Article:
The wonder of volunteers, working as a community archaeologist in Greenwich and Kent

Reposted from Festival of Archaeology

Created for A Day in Archaeology 2021 by Andrew Mayfield

2020 was all about running community archaeology projects through a pandemic, but 2021 has brought new challenges and opportunities…

At the end of May I started a new job as community archaeologist for the Greenwich Park Revealed project, see https://www.royalparks.org.uk/parks/greenwich-park-revealed(link is external). Over the next three years there are going to be lots of opportunites to get involved with archaeology projects at Greenwich, so do contact me on amayfield@royalparks.org.uk for more details. One of our first projects will involve removing a Victorian path from across an Anglo Saxon barrow cemetery! We are also planning a test pitting project in the deer enclosure in the SE corner of the Park (this Autumn!).

View over Greenwich Park, looking towards the Queen's House and canary wharf

The photo looks north over part of the later 17th designed landscape. On Charles II’s return he had plans drawn up for a grand garden at Greenwich. He even consulted Louis XIV’s garden designer. The plans were never fully realised, but we will be restoring the completed elements as part of the project. The Park has everything from prehistoric flint scatters to a Roman Temple and Saxon barrows to World War Two air raid shelters…and the many conduits under the site are a story in themselves!

When not at Greenwich, I continue to work in Kent, juggling several projects at once. I am writing up excavations and surveys for the Fifth Continent Landscape Partnership, and running LiDAR walks and digs for the Sevenoaks Greensand Commons project https://www.kentwildlifetrust.org.uk/get-involved/our-projects/sevenoaks…(link is external)

The narrow gauge railway at Shorne Woods Country Park

Key to my work in Kent are the Shorne Woods Archaeology Group at Shorne Woods Country Park (see www.shornewoodsarchaeology.co.uk(link is external)). This group of dedicated, enthusiastic, passionate and experienced volunteers continue to explore the amazing archaeology of the Park and drive me onwards to write up past projects and plan future ones in collaboration with them. They support all of my work in Kent, volunteer on other archaeology projects, support the Finds Liaison Officer with rescue projects and this very weekend will be running an open day at the park for the Festival of Archaeology, see https://festival.archaeologyuk.org/events/archaeology-park-1624814343. The photo showcases some of their current careful excavation work on the narrow gauge railway at Shorne Woods. This served the clayworks at the Park between the 1930s and 1960s and although little remains above ground, much still survives buried just beneath the surface. To learn more about our work at Shorne, do contact me at andrew.mayfield@kent.gov.uk.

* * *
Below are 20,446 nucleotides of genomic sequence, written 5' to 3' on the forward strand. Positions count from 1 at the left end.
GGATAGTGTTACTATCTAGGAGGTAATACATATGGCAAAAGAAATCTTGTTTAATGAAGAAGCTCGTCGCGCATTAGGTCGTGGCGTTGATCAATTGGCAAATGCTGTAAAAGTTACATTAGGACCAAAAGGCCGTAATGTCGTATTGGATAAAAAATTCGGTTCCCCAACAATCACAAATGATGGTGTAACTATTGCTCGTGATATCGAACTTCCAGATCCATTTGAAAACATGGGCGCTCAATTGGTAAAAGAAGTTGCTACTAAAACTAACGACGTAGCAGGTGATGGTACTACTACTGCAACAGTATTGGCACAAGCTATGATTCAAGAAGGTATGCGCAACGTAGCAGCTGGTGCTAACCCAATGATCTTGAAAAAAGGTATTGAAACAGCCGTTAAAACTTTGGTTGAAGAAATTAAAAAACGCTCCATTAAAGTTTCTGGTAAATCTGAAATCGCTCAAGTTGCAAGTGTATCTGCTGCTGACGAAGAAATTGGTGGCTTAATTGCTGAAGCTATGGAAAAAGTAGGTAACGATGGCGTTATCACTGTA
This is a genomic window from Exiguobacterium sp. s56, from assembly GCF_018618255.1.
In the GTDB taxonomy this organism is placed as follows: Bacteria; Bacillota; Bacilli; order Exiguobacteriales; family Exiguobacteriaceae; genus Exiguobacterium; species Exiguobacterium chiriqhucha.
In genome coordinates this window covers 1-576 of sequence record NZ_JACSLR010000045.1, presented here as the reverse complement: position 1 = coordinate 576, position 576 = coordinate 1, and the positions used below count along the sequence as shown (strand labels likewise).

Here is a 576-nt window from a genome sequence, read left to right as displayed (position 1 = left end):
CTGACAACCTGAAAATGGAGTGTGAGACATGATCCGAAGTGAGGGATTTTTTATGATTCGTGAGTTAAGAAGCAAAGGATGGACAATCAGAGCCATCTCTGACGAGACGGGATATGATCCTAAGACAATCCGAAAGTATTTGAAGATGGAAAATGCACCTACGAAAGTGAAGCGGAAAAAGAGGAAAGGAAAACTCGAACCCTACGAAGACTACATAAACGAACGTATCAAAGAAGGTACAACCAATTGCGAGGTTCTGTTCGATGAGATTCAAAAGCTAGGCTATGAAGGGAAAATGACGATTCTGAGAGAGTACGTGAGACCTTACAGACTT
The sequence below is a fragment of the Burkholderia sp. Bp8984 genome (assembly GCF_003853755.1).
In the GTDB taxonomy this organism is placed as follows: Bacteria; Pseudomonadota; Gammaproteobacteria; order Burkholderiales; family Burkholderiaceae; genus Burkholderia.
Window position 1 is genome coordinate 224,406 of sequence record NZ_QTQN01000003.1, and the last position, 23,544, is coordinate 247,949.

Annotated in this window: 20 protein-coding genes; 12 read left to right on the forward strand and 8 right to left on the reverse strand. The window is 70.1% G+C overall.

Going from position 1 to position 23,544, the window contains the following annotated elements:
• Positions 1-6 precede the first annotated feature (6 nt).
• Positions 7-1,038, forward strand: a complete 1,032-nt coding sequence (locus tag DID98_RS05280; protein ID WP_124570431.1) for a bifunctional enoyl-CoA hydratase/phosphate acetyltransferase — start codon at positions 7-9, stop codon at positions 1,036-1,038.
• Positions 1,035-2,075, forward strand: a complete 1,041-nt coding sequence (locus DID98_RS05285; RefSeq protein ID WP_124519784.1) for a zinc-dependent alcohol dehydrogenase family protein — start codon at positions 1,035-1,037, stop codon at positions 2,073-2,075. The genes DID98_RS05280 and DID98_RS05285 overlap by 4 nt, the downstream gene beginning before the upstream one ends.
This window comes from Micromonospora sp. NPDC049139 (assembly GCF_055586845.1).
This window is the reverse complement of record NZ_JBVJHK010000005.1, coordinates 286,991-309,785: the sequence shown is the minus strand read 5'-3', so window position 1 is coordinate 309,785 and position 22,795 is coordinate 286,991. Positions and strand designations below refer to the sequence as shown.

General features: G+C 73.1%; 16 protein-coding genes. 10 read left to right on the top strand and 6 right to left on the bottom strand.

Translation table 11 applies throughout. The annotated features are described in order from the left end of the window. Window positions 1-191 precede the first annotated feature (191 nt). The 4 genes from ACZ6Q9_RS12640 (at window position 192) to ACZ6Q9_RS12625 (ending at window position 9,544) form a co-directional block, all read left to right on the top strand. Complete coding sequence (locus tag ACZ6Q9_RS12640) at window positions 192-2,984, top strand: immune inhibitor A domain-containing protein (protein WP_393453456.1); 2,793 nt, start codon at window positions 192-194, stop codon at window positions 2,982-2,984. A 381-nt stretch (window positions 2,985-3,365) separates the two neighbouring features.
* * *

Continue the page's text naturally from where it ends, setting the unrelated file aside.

When not doing all of the above, I also volunteer as a Young Archaeologists Club leader, so I encourage you to support the Council for British Archaeology in any way you can! 

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Archaeology at the Park!

Coming next weekend….

Visit Shorne Woods Country Park (DA12 3HX) between the 29th July and 1st of August to learn more about some of the fascinating archaeology that is being uncovered at the Park today, as well as visit some of the sites we have investigated in the past. On Thursday and Friday you can visit our excavations focusing on the remains of the twentieth century clayworks and on Saturday and Sunday you can take a mixture of self guided and guided tours around the Park, as well as taking in displays at the Visitor Centre. All for free! (Park parking charges apply).

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Recent work at Shorne Woods

The volunteer team have been hard at work investigating the surviving structures associated with the clayworks at Shorne Woods.

The works were open between the 1930s and the early 1960s, providing both a liquid clay slurry and freshly dug clay to local cement works at Northfleet and in the Medway Valley.

So far we have uncovered the remains of the engine shed for the site’s diesel locos, elements of the narrow gauge railway and parts of the pipework supplying water and taking away the slurry from the works. The photo above shows three of the team sitting at the end of one of the railway cuttings. Our local Young Archaeologists Club has also helped to explore these features.

We are still keen to collect both memories and photos from people who remember the site.

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Bletchley Park: British Intelligence and the Second World War

Secret Buckinghamshire Virtual talk series: No. 1
Bletchley Park: British Intelligence and the Second World War
Date: Wednesday 7 April 2021             Time: 1900hrs           Free Online Event
with speaker Professor John Ferris (Professor of History at the University of Calgary)

For more details go to https://zoom.us/webinar/register/WN_ODIsPvfqT5eQ7OaAs9fdew

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Lewes Priory free, online talks

The Lewes Priory Trust are putting on a series of on-line symposia in May to raise the profile of Lewes Priory. There will be four separate events comprising a colourful series of sixteen illustrated talks on Zoom.

The Trust is presenting a line-up of expert speakers in four, free evening symposia on-line for anyone with a love of Lewes history, telling the story of how the monastery became one of the top ten in England 900 years ago. 

Please email enquiries@lewespriory.org.uk to receive an invitation to register for the talks. A notice will be sent at the beginning of April when registration via Zoom opens. 

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